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We're setting the job market back 200 years

With the rise of on-demand jobs like Uber, we're reverting back to a 19th-century job market where 'freedom  of contract' ruled the day. It was an era when many workers were 'happy' to toil 12-hour days in sweat shops for lack of any better alternative. 

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    Taxi drivers carry signs as they gather outside the State House to demand regulation for ride sharing companies, Monday, Feb. 9, 2015, in Trenton, N.J. Reich argues that the US job market, with the rise of part-time and contract, has reverted back to the 19th century.
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My recent column about the growth of on-demand jobs like Uber making life less predictable and secure for workers unleashed a small barrage of criticism from some who contend that workers get what they’re worth in the market.

Forbes Magazine contributor, for example, writes that jobs exist only  “when both employer and employee are happy with the deal being made.” So if the new jobs are low-paying and irregular, too bad.

Much the same argument was voiced in the late nineteenth century over alleged “freedom of contract.” Any deal between employees and workers was assumed to be fine if both sides voluntarily agreed to it. 

It was an era when many workers were “happy” to toil twelve-hour days in sweat shops for lack of any better alternative. 

It was also a time of great wealth for a few and squalor for many. And of corruption, as the lackeys of robber barons deposited sacks of cash on the desks of pliant legislators.

Finally, after decades of labor strife and political tumult, the twentieth century brought an understanding that capitalism requires minimum standards of decency and fairness – workplace safety, a minimum wage, maximum hours (and time-and-a-half for overtime), and a ban on child labor.

We also learned that capitalism needs a fair balance of power between big corporations and workers. 

We achieved that through antitrust laws that reduced the capacity of giant corporations to impose their will, and labor laws that allowed workers to organize and bargain collectively. 

By the 1950s, when 35 percent of private-sector workers belonged to a labor union, they were able to negotiate higher wages and better working conditions than employers would otherwise have been “happy” to provide.

But now we seem to be heading back to nineteenth century.

Corporations are shifting full-time work onto temps, free-lancers, and contract workers who fall outside the labor protections established decades ago.

The nation’s biggest corporations and Wall Street banks are larger and more potent than ever. 

And labor union membership has shrunk to fewer than 7 percent of private-sector workers.

So it’s not surprising we’re once again hearing that workers are worth no more than what they can get in the market.

But as we should have learned a century ago, markets don’t exist in nature. They’re created by human beings. The real question is how they’re organized and for whose benefit.

In the late nineteenth century they were organized for the benefit of a few at the top. 

But by the middle of the twentieth century they were organized for the vast majority.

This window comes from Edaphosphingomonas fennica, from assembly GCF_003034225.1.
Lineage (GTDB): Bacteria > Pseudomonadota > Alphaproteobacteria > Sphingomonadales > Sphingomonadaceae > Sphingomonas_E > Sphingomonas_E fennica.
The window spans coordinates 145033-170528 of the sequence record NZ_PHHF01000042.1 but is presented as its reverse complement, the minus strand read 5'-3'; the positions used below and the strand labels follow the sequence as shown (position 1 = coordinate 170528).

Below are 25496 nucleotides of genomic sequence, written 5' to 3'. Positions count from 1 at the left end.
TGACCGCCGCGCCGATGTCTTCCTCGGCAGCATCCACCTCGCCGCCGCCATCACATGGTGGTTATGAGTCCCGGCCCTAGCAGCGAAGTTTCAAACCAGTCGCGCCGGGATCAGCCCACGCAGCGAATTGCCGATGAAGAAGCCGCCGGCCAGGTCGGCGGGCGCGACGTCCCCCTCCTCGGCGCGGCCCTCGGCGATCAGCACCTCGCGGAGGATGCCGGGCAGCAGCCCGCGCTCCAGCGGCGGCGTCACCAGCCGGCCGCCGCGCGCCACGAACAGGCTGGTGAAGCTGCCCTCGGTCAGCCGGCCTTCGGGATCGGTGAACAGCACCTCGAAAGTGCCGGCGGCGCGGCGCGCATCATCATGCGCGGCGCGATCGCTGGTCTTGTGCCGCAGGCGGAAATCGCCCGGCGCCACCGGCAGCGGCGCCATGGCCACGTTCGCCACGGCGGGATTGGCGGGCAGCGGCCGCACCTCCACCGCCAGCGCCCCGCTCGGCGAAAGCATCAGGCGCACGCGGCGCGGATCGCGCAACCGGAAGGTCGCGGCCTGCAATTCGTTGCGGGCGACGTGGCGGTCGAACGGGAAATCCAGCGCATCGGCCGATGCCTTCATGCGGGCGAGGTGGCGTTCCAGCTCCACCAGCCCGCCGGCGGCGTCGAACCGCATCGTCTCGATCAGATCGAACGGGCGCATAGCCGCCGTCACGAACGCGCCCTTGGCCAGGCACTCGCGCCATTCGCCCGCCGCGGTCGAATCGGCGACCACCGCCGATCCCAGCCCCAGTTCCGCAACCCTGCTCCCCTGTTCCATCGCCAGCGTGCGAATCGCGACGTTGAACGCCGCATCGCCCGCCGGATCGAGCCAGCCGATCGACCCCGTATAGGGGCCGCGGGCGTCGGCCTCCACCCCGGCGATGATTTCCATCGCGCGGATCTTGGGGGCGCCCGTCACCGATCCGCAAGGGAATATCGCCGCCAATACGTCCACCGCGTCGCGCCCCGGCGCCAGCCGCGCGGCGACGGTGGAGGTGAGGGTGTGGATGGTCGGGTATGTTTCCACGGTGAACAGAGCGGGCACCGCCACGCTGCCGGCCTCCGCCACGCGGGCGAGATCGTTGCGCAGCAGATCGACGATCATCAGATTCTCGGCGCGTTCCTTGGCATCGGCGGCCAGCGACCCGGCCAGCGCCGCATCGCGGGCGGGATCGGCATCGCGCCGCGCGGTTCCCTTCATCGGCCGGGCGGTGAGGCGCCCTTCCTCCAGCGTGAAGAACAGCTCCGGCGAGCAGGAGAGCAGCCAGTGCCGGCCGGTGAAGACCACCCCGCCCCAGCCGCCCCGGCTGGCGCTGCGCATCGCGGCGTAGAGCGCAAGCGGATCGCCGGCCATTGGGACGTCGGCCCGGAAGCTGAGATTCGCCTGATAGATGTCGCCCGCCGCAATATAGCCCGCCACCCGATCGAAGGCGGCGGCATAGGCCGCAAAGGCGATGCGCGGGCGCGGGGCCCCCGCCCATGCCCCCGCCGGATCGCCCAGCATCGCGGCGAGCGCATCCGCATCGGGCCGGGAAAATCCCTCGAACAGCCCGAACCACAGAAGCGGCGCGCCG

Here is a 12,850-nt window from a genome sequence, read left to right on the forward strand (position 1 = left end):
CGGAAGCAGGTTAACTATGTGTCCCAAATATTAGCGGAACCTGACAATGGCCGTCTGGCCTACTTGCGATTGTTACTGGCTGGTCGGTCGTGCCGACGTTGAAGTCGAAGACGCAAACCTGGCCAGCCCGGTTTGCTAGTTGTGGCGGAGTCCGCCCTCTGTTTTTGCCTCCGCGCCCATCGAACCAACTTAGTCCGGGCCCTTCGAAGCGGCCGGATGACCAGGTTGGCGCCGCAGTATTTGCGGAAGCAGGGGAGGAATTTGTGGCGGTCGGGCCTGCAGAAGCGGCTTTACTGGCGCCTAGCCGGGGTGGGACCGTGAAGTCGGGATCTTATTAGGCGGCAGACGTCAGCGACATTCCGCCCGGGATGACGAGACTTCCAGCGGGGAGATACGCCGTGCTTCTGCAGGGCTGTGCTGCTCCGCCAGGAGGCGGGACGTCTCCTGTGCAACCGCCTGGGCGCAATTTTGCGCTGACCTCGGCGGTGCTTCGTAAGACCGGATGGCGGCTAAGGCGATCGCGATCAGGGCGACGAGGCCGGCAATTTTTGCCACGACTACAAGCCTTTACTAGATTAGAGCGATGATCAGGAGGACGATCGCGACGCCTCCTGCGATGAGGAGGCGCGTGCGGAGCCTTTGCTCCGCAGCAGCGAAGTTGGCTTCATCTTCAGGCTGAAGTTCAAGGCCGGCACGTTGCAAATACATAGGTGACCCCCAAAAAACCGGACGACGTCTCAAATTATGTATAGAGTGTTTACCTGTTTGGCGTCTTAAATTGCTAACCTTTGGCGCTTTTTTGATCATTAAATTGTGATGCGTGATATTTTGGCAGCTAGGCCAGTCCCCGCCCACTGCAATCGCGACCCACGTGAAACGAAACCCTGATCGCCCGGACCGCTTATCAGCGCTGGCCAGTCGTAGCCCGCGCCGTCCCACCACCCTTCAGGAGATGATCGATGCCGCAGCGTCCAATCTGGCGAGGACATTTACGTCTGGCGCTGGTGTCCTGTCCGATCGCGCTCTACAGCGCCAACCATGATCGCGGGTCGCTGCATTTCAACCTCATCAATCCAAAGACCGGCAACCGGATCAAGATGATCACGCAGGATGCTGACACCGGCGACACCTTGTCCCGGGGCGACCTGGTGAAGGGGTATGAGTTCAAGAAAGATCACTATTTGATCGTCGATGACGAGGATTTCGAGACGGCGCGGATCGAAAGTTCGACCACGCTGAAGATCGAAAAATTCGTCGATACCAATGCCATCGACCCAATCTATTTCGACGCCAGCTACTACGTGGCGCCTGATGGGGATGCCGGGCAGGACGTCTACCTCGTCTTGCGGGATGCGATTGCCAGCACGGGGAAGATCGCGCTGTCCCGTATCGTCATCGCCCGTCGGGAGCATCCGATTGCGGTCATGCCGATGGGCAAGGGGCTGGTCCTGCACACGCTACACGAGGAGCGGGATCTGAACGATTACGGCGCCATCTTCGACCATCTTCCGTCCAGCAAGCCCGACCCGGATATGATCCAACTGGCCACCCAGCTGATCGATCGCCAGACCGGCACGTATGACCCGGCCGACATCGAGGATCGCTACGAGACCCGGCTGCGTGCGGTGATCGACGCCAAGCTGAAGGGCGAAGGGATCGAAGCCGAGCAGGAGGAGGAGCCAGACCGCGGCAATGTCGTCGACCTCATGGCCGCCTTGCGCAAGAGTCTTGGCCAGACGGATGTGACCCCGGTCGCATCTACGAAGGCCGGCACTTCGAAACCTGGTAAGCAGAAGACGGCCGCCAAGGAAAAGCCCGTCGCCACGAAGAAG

During the thirty years after the end of World War II, as the economy doubled in size, so did the wages of most Americans — along with improved hours and working conditions.

Yet since around 1980, even though the economy has doubled once again (the Great Recession notwithstanding), the wages most Americans have stagnated. And their benefits and working conditions have deteriorated. 

This isn’t because most Americans are worth less. In fact, worker productivity is higher than ever. 

It’s because big corporations, Wall Street, and some enormously rich individuals have gained political power to organize the market in ways that have enhanced their wealth while leaving most Americans behind.

That includes trade agreements protecting the intellectual property of large corporations and Wall Street’s financial assets, but not American jobs and wages.

Bailouts of big Wall Street banks and their executives and shareholders when they can’t pay what they owe, but not of homeowners who can’t meet their mortgage payments. 

Bankruptcy protection for big corporations, allowing them  to shed their debts, including labor contracts. But no bankruptcy protection for college graduates over-burdened with student debts.

Antitrust leniency toward a vast swathe of American industry – including Big Cable (Comcast, AT&T, Time-Warner), Big Tech (Amazon, Google), Big Pharma, the largest Wall Street banks, and giant retailers (Walmart).

But less tolerance toward labor unions — as workers trying to form unions are fired with impunity, and more states adopt so-called “right-to-work” laws that undermine unions.  

We seem to be heading full speed back to the late nineteenth century. 

So what will be the galvanizing force for change this time?

The Christian Science Monitor has assembled a diverse group of the best economy-related bloggers out there. Our guest bloggers are not employed or directed by the Monitor and the views expressed are the bloggers' own, as is responsibility for the content of their blogs. To contact us about a blogger, click here. This post originally ran on www.robertreich.org.

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